It happened like clockwork. Every few weeks, especially in the winter months, when snowbirds traveled to my then-home in Tucson, Arizona, from parts north that included Michigan and Wisconsin, Minnesota and Illinois, a letter to the editor would turn up at the paper where I worked. With slight changes, it would go something like: “I stopped in a store and overheard some people speaking Spanish. Why don’t they speak English?”
It took a little bit of time and a lot of convincing to explain that the families of many of these folks had been on the land the new arrivals so expansively and immediately claimed for generations, in the state since before it was a state, which Arizona didn’t become until 1912. It also has the greatest percentage of its acreage designated as Indian tribal land in the United States. And would it hurt you to know a word or two of Spanish?
Those are facts I was eager to learn — often from those long-timers — when I moved from the East Coast, many miles and a world away. Better late than never.
I thought of those brief history lessons when I read the seething words left behind, it is believed, by the young man accused of driving hundreds of miles to El Paso to murder “Mexicans,” some of them folks whose ancestors probably had been in Texas under many flags before it was the state of Texas. The sprawling suburban house thought to have been his home for a time looks as though it could be a suburban house in Anywhere, USA, not some bastion of Texas culture. His life goal, as shared on a LinkedIn profile believed to be his, said: “I’m not really motivated to do anything more than what’s necessary to get by.”
Was he lazy, a pejorative usually reserved for black and brown people doing the work since America’s founding, but instead fitting those like the accused shooter, resentful for not automatically winning the prize? Apparently, he spent too much energy and time brooding about his expectations as a young, white man, angry that he might be losing the privilege of getting ahead while doing not much of anything, not knowing much of anything.
Despite the hopes of older generations that young people growing up in a diverse society would experience enough to save the country from its history and itself, the youth of the killers and accused from Charleston, South Carolina, to El Paso poke a hole in that theory.
In America, ignorance is obviously dangerous when it leads to twisted ideologies and domestic terrorism schemes.
But short of that ultimate evil, not knowing much about many things can also translate into indifference, hostility and policies that do harm to the people and the idea of America.
Lack of awareness is certainly not limited to a certain region or age or person. I’ve been schooled by The New York Times’ series of “Overlooked” obituaries, stories of the pioneers and innovators who happened to be women and minorities, icons whose life’s work and passing received no notice in their times from the paper that helps to write history.
There are bound to be consequences when so many are content with knowing little more than what’s necessary to get by. “The stories we tell become the world we live in,” goes the saying I repeat and sincerely mean when leading seminars for The OpEd Project.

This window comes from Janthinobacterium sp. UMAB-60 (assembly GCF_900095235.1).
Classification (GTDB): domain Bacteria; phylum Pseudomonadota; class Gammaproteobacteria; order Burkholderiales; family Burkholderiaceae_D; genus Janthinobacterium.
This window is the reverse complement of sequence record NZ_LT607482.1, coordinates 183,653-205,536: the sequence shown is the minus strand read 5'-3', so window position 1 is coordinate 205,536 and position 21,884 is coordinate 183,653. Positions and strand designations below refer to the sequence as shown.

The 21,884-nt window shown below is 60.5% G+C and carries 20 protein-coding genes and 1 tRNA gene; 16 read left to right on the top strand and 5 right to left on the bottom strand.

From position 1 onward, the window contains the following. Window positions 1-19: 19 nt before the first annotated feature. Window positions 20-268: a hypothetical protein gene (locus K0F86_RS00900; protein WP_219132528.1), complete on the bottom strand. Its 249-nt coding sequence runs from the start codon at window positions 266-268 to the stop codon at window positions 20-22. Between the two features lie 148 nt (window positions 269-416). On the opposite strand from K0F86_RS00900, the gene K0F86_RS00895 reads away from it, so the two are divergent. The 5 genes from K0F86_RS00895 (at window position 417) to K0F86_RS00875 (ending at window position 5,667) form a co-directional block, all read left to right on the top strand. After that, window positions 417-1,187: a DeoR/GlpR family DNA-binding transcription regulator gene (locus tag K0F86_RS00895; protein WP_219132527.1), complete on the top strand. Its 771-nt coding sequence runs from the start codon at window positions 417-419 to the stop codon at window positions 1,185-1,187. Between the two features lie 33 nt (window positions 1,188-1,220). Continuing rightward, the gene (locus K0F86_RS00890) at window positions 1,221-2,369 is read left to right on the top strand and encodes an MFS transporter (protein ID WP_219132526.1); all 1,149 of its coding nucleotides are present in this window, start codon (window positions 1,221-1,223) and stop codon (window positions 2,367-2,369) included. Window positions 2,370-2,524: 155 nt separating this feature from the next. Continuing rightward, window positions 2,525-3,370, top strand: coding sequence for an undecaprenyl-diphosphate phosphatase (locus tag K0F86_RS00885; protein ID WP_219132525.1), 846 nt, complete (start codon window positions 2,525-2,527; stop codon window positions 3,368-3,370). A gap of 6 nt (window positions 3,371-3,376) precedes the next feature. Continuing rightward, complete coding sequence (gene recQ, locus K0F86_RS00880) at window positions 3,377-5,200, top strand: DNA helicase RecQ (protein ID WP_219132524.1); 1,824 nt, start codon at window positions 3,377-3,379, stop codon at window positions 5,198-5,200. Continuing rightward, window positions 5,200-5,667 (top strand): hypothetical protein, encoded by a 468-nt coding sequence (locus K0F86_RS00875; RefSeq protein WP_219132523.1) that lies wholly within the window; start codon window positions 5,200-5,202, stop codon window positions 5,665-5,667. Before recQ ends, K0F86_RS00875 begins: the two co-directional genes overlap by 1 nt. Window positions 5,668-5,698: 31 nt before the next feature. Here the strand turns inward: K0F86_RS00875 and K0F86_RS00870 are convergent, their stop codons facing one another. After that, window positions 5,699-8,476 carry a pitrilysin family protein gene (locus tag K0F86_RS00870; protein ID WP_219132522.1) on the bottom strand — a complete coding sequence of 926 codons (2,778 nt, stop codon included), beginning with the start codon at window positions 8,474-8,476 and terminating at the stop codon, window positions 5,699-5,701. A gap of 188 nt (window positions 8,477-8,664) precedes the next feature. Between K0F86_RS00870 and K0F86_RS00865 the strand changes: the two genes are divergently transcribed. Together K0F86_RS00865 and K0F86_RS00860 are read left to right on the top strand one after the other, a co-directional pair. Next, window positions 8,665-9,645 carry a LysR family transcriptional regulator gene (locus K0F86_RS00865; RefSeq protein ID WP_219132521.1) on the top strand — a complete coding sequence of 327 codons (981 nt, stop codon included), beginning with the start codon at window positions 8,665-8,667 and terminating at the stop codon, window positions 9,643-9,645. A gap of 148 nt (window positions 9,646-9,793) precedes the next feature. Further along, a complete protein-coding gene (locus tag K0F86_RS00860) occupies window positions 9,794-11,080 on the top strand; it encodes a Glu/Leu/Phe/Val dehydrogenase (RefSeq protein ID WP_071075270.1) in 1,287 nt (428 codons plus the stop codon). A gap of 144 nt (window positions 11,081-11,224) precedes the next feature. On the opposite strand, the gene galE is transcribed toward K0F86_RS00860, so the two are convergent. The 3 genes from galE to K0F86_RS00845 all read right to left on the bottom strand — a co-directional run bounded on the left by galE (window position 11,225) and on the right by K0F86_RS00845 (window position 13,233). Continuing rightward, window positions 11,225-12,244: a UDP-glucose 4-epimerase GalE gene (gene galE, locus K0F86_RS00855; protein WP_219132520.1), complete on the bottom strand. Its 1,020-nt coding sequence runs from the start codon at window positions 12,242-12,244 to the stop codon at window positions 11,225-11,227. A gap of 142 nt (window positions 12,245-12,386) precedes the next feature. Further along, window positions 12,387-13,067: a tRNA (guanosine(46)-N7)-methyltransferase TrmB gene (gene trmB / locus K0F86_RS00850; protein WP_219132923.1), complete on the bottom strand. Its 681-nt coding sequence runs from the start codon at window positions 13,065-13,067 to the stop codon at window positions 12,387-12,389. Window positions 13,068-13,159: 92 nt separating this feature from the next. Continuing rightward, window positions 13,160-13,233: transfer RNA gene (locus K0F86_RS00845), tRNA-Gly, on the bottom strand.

Right now we are seeing what happens when a blinkered view of history takes hold, in a chipping away of the rights of legal immigrants, new policies courtesy of the Trump administration, despite its earlier insistence that illegal immigration was the problem.
Ken Cuccinelli, acting director of U.S. Citizenship and Immigration Services, has been criticized for tweaking Emma Lazarus’ poem on the base of the Statue of Liberty to “give me your tired and your poor who can stand on their own two feet and who will not become a public charge,” and again when he interpreted that hopeful invitation as “referring back to people coming from Europe where they had class-based societies, where people were considered wretched if they weren’t in the right class.”
Cuccinelli conveniently forgot the history that not too many of those arriving at Ellis Island toted sacks of cash or spoke perfect and unaccented English, and that his own ancestors who sought opportunity in America might not pass muster.
While most non-citizens do not qualify for public benefits, the rules announced by Cuccinelli would affect the present and future status of those who have already cleared initial hurdles to becoming citizens. They could expand the types of benefits that could potentially disqualify an applicant to include prior use of Medicaid, the Supplemental Nutrition Assistance Program (or food stamps) and housing assistance. A chilling effect might keep immigrants and even U.S. citizens from applying for benefits or cause them to withdraw from programs for themselves and their families.
Will all those politicians who regale crowds with stories of hard-working ancestors who succeeded with grit — and government programs such as the G.I. Bill and Social Security — at least recognize the hypocrisy?
Why not just rewrite a poem?
Mary C. Curtis has worked at The New York Times, The Baltimore Sun, The Charlotte Observer, as national correspondent for Politics Daily, and is a senior facilitator with The OpEd Project. Follow her on Twitter @mcurtisnc3.